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The Seleucid Empire (311–64 BCE) was unlike anything the ancient Mediterranean and Near Eastern worlds had seen. Stretching from present-day Bulgaria to Tajikistan—the bulk of Alexander the Great’s Asian conquests—the kingdom encompassed a territory of remarkable ethnic, religious, and linguistic diversity; yet it did not include Macedonia, the ancestral homeland of the dynasty. The Land of the Elephant Kings investigates how the Seleucid kings, ruling over lands to which they had no historic claim, attempted to transform this territory into a coherent and meaningful space.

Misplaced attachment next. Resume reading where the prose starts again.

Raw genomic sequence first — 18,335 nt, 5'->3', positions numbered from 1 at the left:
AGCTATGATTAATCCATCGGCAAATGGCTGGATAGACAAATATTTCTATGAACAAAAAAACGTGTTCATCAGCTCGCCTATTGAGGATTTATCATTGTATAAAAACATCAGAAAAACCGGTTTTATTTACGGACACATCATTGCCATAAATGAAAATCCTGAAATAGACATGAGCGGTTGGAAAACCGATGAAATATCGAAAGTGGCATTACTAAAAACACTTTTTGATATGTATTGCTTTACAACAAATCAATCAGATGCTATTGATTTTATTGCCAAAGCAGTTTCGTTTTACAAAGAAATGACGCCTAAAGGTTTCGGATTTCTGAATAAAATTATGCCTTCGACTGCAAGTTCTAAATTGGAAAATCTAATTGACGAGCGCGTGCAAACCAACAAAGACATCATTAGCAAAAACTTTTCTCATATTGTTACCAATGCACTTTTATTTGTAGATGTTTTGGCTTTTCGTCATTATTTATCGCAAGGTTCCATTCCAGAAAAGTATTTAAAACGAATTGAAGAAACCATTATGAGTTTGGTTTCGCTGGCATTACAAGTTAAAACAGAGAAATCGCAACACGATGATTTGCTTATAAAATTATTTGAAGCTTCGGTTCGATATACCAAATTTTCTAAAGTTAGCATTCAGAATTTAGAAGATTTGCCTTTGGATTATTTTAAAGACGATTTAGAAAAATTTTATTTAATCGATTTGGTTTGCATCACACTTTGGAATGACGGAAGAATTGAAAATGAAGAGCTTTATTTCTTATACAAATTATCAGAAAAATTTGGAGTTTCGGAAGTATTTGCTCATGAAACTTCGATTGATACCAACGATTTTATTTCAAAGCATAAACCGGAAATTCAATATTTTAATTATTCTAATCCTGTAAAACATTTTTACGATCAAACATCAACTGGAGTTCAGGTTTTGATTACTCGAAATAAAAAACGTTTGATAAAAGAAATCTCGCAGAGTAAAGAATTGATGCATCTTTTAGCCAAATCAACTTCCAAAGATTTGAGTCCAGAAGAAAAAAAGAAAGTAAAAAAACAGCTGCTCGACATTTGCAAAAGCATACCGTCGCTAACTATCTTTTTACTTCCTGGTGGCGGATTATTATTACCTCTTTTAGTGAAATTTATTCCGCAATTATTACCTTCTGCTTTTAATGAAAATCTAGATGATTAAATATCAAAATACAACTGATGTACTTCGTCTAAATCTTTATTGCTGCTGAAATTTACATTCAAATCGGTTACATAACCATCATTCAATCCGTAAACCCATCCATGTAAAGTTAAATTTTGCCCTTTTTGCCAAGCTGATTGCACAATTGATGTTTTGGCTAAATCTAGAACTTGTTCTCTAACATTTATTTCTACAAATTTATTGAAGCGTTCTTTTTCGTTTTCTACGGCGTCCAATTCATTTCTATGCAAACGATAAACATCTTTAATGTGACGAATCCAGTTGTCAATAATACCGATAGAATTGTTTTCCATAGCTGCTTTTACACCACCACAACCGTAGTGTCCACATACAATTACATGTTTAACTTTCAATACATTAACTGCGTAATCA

Based on recent archaeological evidence and ancient primary sources, Paul J. Kosmin’s multidisciplinary approach treats the Seleucid Empire not as a mosaic of regions but as a land unified in imperial ideology and articulated by spatial practices. Kosmin uncovers how Seleucid geographers and ethnographers worked to naturalize the kingdom’s borders with India and Central Asia in ways that shaped Roman and later medieval understandings of “the East.” In the West, Seleucid rulers turned their backs on Macedonia, shifting their sense of homeland to Syria. By mapping the Seleucid kings’ travels and studying the cities they founded—an ambitious colonial policy that has influenced the Near East to this day—Kosmin shows how the empire’s territorial identity was constructed on the ground. In the empire’s final century, with enemies pressing harder and central power disintegrating, we see that the very modes by which Seleucid territory had been formed determined the way in which it fell apart.